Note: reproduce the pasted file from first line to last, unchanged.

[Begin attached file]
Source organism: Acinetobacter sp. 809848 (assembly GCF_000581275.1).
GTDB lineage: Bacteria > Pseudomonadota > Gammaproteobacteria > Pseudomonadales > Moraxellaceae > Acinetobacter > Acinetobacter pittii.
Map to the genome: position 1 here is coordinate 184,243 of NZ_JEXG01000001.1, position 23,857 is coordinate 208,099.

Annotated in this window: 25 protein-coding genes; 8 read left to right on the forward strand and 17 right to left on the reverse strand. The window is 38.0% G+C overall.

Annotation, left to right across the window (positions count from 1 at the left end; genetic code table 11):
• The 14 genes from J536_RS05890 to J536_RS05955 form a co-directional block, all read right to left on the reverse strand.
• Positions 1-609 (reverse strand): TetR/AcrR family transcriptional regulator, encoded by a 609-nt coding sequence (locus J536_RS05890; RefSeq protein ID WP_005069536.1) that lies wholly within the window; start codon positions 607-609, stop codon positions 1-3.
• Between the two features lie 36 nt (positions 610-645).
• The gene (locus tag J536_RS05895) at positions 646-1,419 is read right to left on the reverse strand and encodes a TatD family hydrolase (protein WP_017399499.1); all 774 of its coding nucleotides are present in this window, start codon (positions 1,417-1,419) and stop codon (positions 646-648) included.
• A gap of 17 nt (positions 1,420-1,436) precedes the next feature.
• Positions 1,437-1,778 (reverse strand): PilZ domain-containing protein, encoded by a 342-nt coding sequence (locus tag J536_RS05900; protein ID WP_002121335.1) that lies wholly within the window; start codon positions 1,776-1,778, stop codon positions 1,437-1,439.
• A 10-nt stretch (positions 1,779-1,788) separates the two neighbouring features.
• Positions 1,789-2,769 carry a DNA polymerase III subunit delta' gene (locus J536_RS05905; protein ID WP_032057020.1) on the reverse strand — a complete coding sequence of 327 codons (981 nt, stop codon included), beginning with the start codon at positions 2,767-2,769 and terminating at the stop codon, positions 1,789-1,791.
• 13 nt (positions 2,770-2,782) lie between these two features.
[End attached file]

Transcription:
Source organism: Acinetobacter sp. 809848 (assembly GCF_000581275.1).
GTDB lineage: Bacteria > Pseudomonadota > Gammaproteobacteria > Pseudomonadales > Moraxellaceae > Acinetobacter > Acinetobacter pittii.
Map to the genome: position 1 here is coordinate 184,243 of NZ_JEXG01000001.1, position 23,857 is coordinate 208,099.

Annotated in this window: 25 protein-coding genes; 8 read left to right on the forward strand and 17 right to left on the reverse strand. The window is 38.0% G+C overall.

Annotation, left to right across the window (positions count from 1 at the left end; genetic code table 11):
• The 14 genes from J536_RS05890 to J536_RS05955 form a co-directional block, all read right to left on the reverse strand.
• Positions 1-609 (reverse strand): TetR/AcrR family transcriptional regulator, encoded by a 609-nt coding sequence (locus J536_RS05890; RefSeq protein ID WP_005069536.1) that lies wholly within the window; start codon positions 607-609, stop codon positions 1-3.
• Between the two features lie 36 nt (positions 610-645).
• The gene (locus tag J536_RS05895) at positions 646-1,419 is read right to left on the reverse strand and encodes a TatD family hydrolase (protein WP_017399499.1); all 774 of its coding nucleotides are present in this window, start codon (positions 1,417-1,419) and stop codon (positions 646-648) included.
• A gap of 17 nt (positions 1,420-1,436) precedes the next feature.
• Positions 1,437-1,778 (reverse strand): PilZ domain-containing protein, encoded by a 342-nt coding sequence (locus tag J536_RS05900; protein ID WP_002121335.1) that lies wholly within the window; start codon positions 1,776-1,778, stop codon positions 1,437-1,439.
• A 10-nt stretch (positions 1,779-1,788) separates the two neighbouring features.
• Positions 1,789-2,769 carry a DNA polymerase III subunit delta' gene (locus J536_RS05905; protein ID WP_032057020.1) on the reverse strand — a complete coding sequence of 327 codons (981 nt, stop codon included), beginning with the start codon at positions 2,767-2,769 and terminating at the stop codon, positions 1,789-1,791.
• 13 nt (positions 2,770-2,782) lie between these two features.